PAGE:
The $30,000 Bequest and Other Stories was the last Mark Twain
miscellany released during his lifetime. A lot of it is recycled —
some of these pieces were things I was seeing for the third or fourth time
— but the first few stories are new.
The first one is about a husband and wife who are tormented to death by a
distant relative with a nasty streak.
The next is about a dog who is crippled and whose puppy's brains are
bashed in with a hammer.
The next is about a mother and daughter who die of a wasting illness
while a couple of relatives agonize over the philosophical implications.
The next is about a man who goes mad when his wife is murdered.
Eventually we get to one in which a guy is offered a number of wishes
and learns that death is the greatest gift of all.
In short, these are the screeds not just of a cynical man, but of a
bitter, miserable one. As a young man, Twain had written to his
brother that he was determined to become rich, "so you can easily see
that when you stand between me and my fortune (the one which I shall
make, as surely as Fate itself,) you stand between me & home,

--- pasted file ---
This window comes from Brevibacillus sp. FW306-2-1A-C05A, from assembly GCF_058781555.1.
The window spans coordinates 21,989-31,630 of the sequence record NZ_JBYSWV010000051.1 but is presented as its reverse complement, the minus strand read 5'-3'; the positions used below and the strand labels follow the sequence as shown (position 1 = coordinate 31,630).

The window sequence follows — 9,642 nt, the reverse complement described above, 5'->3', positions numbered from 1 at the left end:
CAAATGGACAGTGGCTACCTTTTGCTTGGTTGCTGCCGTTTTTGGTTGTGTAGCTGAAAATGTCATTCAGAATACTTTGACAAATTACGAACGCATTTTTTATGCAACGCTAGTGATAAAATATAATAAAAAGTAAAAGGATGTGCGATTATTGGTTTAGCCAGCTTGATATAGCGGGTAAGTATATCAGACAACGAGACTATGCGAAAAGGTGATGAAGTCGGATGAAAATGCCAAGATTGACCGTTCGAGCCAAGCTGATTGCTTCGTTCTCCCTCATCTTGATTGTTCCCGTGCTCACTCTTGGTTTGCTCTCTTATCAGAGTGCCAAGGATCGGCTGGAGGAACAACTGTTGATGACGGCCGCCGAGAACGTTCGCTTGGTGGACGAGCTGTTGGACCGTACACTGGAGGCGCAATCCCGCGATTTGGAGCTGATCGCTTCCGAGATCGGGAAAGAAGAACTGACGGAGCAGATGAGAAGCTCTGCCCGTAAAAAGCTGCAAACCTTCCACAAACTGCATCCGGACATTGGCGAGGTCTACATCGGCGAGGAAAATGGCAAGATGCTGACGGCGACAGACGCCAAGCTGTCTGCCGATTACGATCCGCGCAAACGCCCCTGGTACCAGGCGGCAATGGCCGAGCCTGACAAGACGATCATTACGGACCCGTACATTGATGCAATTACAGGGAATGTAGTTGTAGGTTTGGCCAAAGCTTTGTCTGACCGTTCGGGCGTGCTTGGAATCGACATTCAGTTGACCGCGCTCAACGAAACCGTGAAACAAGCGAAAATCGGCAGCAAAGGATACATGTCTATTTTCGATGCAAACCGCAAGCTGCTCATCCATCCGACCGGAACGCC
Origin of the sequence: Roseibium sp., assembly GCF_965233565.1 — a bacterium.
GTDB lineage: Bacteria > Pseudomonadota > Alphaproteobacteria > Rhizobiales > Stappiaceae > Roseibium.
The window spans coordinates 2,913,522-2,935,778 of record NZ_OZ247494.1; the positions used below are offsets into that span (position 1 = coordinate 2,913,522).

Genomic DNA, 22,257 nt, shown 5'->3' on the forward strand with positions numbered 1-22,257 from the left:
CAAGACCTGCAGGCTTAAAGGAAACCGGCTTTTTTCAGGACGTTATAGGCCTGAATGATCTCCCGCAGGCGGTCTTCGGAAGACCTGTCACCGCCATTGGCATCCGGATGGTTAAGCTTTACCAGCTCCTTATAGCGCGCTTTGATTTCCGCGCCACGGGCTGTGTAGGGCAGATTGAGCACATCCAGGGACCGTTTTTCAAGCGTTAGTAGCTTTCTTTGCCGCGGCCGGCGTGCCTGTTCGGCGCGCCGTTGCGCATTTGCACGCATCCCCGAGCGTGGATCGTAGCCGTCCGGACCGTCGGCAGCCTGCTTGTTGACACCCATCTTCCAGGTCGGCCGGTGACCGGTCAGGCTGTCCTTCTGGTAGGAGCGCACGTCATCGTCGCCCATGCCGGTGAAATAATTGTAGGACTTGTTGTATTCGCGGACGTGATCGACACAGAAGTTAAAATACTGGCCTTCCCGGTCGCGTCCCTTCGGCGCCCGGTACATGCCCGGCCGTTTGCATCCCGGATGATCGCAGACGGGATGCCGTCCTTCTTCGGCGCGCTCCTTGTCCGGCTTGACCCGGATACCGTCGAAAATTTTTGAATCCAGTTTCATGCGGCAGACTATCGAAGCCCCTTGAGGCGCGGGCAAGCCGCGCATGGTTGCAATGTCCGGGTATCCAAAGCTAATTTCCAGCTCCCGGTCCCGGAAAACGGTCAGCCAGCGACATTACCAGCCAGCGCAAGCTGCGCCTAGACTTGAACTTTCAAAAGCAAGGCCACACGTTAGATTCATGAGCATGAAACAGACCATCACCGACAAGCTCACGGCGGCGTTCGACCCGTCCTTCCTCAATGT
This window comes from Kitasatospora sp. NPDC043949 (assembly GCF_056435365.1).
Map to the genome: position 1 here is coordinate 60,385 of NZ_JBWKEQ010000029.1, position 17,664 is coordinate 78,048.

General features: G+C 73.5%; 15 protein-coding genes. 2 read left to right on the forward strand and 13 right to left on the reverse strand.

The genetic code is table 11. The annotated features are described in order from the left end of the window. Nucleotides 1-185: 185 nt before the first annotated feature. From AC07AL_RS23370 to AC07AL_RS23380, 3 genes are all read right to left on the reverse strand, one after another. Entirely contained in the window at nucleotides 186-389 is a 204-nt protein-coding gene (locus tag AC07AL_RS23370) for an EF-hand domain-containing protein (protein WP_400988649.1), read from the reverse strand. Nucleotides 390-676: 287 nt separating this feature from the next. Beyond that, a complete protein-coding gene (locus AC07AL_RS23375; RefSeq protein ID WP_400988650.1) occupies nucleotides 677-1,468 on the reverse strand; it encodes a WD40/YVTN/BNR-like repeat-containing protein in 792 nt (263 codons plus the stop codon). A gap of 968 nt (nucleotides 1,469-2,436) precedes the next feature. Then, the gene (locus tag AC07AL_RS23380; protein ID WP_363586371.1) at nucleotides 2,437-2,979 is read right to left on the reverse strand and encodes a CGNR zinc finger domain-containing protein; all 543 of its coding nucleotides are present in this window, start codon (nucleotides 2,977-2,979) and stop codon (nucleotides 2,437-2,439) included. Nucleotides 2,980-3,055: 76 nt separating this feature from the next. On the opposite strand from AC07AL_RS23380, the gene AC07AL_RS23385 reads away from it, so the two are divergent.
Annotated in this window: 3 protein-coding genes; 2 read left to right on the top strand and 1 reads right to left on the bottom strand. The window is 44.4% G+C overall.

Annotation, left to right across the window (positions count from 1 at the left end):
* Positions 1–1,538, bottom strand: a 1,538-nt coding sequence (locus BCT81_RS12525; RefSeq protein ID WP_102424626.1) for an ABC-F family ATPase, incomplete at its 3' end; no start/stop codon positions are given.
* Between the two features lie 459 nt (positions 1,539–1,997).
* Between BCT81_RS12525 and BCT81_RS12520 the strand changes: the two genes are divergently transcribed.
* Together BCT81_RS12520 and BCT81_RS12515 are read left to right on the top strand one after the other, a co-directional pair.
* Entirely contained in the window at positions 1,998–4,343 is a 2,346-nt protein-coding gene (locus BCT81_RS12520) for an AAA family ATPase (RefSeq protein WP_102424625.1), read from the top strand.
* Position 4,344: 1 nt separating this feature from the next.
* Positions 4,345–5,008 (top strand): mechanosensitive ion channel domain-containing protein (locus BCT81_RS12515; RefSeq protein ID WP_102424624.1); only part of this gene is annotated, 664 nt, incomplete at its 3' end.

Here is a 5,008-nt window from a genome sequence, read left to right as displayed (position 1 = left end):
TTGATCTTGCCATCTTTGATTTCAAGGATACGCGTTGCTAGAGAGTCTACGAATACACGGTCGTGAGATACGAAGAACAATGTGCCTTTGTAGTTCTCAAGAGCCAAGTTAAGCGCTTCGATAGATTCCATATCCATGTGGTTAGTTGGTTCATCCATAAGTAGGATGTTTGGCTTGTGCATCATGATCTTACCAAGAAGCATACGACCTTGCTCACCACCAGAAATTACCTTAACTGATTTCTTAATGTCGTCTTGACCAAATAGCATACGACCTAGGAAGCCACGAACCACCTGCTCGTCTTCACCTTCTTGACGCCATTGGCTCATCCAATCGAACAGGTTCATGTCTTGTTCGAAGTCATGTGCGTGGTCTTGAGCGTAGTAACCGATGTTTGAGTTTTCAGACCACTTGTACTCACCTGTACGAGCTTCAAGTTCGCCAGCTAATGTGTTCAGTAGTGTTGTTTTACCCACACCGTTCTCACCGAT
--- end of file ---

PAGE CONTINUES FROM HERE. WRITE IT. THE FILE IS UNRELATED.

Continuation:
friends, and all that I care for—and by the Lord God! you must
clear the track, you know!" And he succeeded. He became rich.
He became extremely famous; in the first decade of the 20th
century, he may not have been the single most famous living human
being in the world, but he was in the conversation. Monarchs and
holy men wanted to talk with him about Huck Finn. His wealth wasn't
limited to the material world, either: he had friends and a loving
family... he had everything he'd ever wanted, really. But he'd never
learned how to deal with loss. So when he squandered his fortune in
bad investments, when his favorite daughter and his wife died, it
pretty much destroyed him. Though he continued to put on his white
suit and pose for pictures as the embodiment of American literature,
he'd been reduced to writing stories that could have been written by
a depressed 14-year-old.
This was probably a good time for me to read this book, actually —
I've finally returned to working on my second book after a long hiatus
and it's been typically slow going. I was starting to feel frustrated
about the fact that taking ten years to write each book is no way to
get any momentum going in one's writing career. So it is nice to have
a reminder that even one of the most stratospheric writing careers in
history meant nothing where happiness was concerned. Well, nice for
me. Not so nice for Twain.
Return to the Calendar page!